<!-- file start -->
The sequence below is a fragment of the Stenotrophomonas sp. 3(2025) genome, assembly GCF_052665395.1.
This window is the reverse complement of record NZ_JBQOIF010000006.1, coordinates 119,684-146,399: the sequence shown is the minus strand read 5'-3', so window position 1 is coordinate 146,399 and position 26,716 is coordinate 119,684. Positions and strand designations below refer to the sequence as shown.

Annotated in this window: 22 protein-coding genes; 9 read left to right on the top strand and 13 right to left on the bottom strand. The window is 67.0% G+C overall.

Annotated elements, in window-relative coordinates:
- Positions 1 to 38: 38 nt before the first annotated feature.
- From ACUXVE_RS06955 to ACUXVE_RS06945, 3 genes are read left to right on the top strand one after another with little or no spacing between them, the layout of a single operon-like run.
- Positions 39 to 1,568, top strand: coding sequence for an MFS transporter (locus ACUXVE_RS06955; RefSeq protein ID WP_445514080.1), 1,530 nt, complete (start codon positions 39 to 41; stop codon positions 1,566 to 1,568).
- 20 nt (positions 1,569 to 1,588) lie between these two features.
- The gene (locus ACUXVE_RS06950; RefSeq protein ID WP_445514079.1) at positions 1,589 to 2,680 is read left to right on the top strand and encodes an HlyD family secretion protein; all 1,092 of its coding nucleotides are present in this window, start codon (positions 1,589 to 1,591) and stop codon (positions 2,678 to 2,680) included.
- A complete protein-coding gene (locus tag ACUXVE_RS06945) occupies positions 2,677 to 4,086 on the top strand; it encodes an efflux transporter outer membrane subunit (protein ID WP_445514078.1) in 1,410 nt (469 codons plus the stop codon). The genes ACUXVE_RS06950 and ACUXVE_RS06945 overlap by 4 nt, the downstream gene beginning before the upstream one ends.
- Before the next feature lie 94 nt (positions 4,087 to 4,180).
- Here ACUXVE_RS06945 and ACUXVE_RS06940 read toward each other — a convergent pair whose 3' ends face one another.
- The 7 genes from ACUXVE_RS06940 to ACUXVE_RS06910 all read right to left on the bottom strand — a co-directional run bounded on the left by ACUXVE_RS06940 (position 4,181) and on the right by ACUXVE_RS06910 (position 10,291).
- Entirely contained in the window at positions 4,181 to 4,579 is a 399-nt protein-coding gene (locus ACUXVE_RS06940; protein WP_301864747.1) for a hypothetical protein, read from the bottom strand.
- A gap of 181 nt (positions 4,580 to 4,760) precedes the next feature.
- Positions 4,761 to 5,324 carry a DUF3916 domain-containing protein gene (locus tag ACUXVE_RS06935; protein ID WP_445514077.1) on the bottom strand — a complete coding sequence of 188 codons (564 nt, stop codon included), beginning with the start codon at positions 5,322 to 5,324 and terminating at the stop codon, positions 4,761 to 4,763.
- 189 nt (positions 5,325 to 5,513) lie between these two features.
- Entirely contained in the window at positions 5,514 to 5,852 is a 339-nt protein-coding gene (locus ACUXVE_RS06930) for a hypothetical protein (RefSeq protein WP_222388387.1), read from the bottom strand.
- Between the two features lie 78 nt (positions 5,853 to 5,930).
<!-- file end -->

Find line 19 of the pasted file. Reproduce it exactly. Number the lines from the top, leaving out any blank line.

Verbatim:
- Between the two features lie 78 nt (positions 5,853 to 5,930).